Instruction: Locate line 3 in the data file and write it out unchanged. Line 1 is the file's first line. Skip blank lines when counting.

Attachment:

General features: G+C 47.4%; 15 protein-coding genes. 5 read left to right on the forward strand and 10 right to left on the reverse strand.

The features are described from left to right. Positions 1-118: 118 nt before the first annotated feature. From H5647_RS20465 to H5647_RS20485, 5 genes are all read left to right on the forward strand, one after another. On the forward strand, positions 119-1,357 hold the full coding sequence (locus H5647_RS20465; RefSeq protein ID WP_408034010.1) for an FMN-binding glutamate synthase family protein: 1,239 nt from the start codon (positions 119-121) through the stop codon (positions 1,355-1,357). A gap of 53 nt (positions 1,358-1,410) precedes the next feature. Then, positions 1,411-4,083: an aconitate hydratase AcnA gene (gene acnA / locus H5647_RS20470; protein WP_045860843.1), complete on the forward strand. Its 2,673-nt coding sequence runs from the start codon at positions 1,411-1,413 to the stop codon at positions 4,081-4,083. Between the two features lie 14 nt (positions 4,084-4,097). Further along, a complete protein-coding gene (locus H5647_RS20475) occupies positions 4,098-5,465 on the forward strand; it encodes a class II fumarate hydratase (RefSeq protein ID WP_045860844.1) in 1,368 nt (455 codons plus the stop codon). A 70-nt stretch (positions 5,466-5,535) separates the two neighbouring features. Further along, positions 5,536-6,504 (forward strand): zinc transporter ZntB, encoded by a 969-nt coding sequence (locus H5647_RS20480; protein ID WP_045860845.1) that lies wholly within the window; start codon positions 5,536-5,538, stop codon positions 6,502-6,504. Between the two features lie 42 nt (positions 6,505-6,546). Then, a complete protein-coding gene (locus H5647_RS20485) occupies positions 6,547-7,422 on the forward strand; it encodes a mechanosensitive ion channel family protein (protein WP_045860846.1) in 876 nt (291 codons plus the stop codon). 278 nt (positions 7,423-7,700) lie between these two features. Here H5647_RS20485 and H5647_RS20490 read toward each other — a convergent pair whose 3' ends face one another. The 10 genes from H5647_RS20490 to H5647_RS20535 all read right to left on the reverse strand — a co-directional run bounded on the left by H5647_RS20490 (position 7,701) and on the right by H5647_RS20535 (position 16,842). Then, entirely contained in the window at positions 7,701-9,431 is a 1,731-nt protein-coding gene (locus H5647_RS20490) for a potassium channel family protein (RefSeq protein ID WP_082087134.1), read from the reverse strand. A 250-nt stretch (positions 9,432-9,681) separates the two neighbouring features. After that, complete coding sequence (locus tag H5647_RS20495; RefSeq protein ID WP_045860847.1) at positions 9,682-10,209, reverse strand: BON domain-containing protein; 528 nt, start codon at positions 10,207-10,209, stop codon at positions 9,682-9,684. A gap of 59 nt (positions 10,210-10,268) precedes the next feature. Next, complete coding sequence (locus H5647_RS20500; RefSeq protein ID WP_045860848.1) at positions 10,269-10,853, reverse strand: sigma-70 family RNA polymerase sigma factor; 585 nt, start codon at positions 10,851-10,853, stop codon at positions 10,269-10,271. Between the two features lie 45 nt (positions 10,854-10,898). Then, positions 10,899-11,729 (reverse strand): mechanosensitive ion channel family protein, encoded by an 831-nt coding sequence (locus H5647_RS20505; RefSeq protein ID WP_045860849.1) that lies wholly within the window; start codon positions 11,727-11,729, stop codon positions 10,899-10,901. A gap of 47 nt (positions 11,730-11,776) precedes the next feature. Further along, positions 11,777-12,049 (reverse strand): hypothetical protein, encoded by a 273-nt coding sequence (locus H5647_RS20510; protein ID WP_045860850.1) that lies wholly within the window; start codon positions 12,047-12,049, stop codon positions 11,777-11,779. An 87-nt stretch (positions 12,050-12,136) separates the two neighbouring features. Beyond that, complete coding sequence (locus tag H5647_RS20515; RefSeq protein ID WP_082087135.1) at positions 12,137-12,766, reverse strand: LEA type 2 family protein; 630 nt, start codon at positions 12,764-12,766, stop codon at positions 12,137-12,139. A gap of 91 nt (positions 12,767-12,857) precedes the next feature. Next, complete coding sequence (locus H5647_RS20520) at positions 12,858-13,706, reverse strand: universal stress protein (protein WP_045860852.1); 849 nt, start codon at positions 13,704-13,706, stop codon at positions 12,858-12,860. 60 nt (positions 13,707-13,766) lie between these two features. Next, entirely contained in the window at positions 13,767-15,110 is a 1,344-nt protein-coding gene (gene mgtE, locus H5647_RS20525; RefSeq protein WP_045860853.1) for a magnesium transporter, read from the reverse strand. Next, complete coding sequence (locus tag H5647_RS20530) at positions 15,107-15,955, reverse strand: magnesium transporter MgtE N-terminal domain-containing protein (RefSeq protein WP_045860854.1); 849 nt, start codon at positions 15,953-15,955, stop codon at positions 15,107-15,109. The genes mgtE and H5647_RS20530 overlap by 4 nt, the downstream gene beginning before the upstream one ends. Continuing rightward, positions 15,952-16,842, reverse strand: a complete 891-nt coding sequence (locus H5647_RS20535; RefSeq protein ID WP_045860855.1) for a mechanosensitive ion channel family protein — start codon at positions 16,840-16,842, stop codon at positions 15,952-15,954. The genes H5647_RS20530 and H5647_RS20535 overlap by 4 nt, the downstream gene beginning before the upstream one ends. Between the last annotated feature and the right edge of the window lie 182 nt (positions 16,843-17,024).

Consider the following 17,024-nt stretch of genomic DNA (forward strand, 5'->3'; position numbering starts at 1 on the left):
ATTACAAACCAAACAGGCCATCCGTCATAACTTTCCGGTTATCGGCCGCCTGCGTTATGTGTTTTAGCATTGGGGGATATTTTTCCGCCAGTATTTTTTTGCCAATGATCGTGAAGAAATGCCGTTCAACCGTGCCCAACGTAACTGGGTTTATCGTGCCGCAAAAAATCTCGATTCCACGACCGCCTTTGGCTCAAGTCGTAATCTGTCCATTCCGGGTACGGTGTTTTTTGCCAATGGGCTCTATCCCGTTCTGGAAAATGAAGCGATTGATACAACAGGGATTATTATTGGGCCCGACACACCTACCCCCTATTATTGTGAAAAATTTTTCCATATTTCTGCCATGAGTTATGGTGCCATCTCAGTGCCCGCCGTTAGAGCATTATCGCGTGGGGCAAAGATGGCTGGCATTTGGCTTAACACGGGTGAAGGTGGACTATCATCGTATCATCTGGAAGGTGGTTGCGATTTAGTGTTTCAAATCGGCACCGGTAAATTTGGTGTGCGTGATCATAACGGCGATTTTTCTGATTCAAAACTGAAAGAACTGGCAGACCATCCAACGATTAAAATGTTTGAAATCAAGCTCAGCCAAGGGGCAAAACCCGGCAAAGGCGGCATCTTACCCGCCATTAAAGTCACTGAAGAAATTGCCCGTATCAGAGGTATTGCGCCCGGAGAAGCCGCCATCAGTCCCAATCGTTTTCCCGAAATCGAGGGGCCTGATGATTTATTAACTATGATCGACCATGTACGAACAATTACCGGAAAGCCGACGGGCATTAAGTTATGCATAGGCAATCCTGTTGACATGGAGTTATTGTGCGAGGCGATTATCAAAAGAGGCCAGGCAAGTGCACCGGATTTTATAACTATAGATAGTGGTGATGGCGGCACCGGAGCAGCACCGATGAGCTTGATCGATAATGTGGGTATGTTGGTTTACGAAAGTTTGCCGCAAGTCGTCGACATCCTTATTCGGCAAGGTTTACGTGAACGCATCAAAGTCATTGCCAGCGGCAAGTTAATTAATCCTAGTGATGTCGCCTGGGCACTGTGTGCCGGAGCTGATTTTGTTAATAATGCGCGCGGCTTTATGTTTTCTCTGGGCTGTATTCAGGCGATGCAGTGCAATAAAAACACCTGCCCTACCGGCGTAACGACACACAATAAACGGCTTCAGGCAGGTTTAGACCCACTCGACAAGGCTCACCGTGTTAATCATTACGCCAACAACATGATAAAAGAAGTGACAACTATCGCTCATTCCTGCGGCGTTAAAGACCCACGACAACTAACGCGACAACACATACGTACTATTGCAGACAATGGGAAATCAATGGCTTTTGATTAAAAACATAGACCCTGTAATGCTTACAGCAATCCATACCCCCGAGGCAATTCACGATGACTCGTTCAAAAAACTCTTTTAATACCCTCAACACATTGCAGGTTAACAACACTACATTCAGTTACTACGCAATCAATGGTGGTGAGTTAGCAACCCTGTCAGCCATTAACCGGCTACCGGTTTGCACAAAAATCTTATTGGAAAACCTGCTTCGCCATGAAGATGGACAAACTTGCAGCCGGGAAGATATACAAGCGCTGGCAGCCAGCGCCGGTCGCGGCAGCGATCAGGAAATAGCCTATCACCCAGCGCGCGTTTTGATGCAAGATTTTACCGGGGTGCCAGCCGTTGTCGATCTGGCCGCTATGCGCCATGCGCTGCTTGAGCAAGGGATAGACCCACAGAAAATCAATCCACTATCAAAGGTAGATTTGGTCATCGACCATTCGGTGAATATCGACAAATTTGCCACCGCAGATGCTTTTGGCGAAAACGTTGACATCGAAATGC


Consider the following 17,024-nt stretch of genomic DNA (forward strand, 5'->3'; position numbering starts at 1 on the left):